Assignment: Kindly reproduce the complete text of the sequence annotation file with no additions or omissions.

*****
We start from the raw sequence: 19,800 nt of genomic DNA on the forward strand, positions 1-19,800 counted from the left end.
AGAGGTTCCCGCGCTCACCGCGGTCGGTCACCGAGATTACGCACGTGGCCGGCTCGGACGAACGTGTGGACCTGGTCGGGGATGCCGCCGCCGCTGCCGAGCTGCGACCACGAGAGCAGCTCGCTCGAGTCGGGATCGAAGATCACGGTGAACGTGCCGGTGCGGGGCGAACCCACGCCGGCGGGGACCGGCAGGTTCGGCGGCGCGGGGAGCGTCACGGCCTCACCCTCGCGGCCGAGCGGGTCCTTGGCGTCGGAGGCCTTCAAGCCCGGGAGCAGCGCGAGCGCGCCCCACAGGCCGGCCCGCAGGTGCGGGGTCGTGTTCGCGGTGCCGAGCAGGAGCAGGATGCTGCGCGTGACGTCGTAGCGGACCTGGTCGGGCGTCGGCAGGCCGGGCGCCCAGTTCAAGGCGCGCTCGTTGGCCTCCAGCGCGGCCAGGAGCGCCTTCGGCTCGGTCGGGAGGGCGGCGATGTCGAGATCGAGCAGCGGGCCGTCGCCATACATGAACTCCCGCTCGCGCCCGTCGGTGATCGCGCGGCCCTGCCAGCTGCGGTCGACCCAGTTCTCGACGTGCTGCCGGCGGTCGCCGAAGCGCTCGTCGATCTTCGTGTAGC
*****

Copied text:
We start from the raw sequence: 19,800 nt of genomic DNA on the forward strand, positions 1-19,800 counted from the left end.
AGAGGTTCCCGCGCTCACCGCGGTCGGTCACCGAGATTACGCACGTGGCCGGCTCGGACGAACGTGTGGACCTGGTCGGGGATGCCGCCGCCGCTGCCGAGCTGCGACCACGAGAGCAGCTCGCTCGAGTCGGGATCGAAGATCACGGTGAACGTGCCGGTGCGGGGCGAACCCACGCCGGCGGGGACCGGCAGGTTCGGCGGCGCGGGGAGCGTCACGGCCTCACCCTCGCGGCCGAGCGGGTCCTTGGCGTCGGAGGCCTTCAAGCCCGGGAGCAGCGCGAGCGCGCCCCACAGGCCGGCCCGCAGGTGCGGGGTCGTGTTCGCGGTGCCGAGCAGGAGCAGGATGCTGCGCGTGACGTCGTAGCGGACCTGGTCGGGCGTCGGCAGGCCGGGCGCCCAGTTCAAGGCGCGCTCGTTGGCCTCCAGCGCGGCCAGGAGCGCCTTCGGCTCGGTCGGGAGGGCGGCGATGTCGAGATCGAGCAGCGGGCCGTCGCCATACATGAACTCCCGCTCGCGCCCGTCGGTGATCGCGCGGCCCTGCCAGCTGCGGTCGACCCAGTTCTCGACGTGCTGCCGGCGGTCGCCGAAGCGCTCGTCGATCTTCGTGTAGC